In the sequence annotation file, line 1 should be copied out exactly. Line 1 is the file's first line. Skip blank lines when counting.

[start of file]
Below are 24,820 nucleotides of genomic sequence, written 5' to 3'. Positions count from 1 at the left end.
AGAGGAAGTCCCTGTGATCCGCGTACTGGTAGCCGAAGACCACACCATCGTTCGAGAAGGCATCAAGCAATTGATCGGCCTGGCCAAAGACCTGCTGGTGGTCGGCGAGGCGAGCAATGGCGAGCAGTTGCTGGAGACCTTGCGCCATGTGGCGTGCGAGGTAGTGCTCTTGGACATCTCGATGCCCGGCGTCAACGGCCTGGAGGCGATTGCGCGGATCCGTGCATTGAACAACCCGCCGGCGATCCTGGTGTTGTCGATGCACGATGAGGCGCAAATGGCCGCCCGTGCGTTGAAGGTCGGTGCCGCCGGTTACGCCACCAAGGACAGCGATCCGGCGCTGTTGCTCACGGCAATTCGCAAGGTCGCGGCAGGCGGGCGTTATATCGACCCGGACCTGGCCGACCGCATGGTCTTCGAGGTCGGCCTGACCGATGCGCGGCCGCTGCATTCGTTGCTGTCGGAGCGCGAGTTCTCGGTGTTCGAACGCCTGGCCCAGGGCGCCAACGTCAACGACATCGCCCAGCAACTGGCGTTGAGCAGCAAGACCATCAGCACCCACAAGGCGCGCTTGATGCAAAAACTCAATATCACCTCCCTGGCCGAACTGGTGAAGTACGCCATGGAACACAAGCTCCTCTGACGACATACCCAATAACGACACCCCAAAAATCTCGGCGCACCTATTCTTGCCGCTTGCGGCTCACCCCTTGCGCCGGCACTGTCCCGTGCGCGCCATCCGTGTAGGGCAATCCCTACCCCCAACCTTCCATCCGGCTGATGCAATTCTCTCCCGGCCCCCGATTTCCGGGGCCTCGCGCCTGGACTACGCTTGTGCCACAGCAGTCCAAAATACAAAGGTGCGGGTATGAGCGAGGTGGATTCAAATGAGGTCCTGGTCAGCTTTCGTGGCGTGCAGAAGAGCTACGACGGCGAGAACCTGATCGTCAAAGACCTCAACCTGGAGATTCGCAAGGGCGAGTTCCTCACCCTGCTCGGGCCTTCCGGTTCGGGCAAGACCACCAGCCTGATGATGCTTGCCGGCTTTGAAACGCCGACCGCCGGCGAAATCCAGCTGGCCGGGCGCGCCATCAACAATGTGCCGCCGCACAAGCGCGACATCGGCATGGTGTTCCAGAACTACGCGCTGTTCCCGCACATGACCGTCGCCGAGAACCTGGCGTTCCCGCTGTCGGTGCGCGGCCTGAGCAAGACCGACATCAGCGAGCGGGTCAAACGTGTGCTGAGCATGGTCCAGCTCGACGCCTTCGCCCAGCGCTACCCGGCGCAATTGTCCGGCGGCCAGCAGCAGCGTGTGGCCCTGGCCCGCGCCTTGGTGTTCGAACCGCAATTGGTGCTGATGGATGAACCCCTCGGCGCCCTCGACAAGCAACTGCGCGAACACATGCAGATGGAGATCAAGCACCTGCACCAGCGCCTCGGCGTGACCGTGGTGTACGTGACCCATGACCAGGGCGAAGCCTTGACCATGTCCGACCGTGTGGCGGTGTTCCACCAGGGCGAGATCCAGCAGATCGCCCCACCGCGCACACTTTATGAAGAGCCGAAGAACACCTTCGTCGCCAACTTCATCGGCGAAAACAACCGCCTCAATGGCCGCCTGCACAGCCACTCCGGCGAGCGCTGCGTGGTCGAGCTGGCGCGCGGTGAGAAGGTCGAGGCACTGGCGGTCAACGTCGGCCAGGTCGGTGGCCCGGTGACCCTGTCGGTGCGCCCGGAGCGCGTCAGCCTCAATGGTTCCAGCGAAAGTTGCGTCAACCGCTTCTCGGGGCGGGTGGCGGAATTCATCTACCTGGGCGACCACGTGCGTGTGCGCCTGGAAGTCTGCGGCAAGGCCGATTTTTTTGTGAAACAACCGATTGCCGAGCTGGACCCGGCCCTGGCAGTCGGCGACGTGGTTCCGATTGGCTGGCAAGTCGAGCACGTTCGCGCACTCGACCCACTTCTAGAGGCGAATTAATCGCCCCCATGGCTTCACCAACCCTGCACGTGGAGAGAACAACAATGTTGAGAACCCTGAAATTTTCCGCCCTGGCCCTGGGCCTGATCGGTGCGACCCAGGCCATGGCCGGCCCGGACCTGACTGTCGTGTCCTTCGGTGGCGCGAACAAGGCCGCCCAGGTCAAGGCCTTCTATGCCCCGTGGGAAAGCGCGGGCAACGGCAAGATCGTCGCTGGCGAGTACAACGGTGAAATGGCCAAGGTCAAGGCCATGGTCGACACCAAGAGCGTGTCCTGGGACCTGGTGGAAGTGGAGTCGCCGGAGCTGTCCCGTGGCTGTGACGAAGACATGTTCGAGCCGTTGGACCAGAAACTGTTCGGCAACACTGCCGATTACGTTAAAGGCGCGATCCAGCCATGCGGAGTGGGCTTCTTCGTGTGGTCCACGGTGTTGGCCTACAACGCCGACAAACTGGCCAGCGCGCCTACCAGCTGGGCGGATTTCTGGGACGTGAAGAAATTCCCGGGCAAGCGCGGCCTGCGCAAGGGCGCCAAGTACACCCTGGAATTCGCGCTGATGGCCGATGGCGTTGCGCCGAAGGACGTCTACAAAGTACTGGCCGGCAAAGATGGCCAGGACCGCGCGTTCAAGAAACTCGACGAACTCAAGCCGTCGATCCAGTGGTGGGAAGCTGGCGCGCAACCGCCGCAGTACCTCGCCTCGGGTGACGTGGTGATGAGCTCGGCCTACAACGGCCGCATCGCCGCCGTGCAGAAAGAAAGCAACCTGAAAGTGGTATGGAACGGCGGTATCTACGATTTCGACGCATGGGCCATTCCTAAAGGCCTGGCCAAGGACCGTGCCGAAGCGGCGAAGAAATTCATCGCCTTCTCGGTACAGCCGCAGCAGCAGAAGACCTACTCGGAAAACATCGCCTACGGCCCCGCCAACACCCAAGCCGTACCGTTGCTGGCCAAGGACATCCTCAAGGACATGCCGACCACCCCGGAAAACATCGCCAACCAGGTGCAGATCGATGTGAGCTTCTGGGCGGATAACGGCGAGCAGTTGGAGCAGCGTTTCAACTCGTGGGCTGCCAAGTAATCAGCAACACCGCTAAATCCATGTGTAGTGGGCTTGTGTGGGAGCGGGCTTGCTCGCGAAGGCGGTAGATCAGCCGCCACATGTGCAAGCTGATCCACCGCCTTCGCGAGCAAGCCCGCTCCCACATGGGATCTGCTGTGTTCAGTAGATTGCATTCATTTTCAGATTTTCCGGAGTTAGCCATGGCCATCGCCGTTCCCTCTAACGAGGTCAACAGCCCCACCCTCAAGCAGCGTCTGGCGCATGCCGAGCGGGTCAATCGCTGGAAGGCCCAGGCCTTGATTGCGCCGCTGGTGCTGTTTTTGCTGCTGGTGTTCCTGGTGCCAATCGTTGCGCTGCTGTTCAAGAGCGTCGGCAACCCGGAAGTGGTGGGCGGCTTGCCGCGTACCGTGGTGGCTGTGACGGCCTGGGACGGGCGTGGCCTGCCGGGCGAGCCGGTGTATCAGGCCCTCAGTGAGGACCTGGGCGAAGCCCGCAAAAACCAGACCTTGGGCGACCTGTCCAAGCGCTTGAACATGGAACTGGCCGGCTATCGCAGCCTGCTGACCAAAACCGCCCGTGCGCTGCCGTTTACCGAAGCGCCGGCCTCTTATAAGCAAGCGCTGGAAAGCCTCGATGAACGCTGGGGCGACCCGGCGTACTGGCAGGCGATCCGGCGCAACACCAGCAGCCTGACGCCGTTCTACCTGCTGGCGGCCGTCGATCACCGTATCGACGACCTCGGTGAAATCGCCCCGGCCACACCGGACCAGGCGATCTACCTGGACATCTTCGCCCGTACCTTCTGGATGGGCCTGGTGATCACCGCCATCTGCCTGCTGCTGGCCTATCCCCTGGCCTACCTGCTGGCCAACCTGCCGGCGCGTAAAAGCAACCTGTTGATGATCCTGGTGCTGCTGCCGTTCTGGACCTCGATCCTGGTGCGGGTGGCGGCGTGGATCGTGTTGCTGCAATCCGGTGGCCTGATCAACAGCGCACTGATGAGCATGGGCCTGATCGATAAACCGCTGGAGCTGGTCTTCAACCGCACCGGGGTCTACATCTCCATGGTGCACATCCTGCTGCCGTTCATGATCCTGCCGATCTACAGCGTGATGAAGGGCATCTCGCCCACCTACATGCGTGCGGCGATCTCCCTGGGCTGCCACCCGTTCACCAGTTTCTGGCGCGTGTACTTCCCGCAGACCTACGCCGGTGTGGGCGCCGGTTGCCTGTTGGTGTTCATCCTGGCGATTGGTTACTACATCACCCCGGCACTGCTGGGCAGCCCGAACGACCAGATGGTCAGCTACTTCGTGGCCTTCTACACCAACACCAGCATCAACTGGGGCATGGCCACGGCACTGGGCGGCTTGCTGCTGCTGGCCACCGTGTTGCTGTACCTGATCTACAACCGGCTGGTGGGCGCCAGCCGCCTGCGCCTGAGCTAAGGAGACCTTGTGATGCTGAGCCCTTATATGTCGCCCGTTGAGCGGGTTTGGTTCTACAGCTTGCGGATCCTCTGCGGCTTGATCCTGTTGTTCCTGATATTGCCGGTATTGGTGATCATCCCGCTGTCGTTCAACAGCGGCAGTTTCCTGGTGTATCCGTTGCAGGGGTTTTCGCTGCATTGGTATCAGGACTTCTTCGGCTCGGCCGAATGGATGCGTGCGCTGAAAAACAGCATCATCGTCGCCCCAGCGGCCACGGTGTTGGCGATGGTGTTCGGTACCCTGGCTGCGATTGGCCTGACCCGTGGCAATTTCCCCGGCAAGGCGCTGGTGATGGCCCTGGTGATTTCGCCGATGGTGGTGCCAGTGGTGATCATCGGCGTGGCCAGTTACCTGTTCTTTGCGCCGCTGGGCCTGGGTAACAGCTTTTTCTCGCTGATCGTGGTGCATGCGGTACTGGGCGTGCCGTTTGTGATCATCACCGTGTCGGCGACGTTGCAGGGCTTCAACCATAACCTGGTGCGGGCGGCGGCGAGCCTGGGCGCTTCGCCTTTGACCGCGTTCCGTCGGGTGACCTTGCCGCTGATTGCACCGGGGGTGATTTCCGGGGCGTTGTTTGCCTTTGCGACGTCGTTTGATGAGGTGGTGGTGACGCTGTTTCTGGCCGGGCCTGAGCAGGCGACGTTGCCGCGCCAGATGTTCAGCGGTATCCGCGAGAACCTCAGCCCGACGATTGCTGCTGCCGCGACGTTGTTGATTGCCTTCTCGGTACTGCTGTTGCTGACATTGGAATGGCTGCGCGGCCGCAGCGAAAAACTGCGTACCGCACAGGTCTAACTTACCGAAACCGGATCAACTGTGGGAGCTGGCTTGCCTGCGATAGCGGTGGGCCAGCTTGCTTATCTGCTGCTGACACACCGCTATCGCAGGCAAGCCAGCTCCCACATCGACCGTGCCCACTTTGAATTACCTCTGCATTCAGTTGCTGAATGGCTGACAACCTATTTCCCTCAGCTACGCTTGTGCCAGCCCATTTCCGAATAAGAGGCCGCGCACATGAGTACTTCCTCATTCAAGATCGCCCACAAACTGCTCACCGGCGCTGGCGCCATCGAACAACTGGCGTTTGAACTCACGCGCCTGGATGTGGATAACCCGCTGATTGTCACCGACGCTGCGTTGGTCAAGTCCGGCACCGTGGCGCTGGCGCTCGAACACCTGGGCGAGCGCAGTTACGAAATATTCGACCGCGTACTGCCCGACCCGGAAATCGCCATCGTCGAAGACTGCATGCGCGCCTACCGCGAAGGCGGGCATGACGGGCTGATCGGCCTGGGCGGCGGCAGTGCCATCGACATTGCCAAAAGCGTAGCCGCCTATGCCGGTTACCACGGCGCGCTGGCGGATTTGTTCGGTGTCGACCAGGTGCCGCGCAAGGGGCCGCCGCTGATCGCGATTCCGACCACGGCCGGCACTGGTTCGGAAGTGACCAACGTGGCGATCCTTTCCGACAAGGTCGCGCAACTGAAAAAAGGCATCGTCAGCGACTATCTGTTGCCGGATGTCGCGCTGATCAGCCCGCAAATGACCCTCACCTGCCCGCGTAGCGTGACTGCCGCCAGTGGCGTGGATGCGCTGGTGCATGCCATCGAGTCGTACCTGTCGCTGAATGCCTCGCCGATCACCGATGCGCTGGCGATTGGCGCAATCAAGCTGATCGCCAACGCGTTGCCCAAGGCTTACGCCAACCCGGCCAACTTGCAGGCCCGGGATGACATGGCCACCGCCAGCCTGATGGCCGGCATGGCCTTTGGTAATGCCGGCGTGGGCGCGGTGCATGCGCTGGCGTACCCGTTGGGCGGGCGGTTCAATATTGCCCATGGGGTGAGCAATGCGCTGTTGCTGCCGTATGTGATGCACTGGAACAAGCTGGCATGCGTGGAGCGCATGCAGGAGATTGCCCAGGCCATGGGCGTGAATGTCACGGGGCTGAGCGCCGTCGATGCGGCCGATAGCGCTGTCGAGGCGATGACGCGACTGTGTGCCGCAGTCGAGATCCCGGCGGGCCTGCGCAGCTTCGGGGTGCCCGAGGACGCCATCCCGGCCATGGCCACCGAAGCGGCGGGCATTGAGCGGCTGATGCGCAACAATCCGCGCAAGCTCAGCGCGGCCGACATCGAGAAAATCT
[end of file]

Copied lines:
Below are 24,820 nucleotides of genomic sequence, written 5' to 3'. Positions count from 1 at the left end.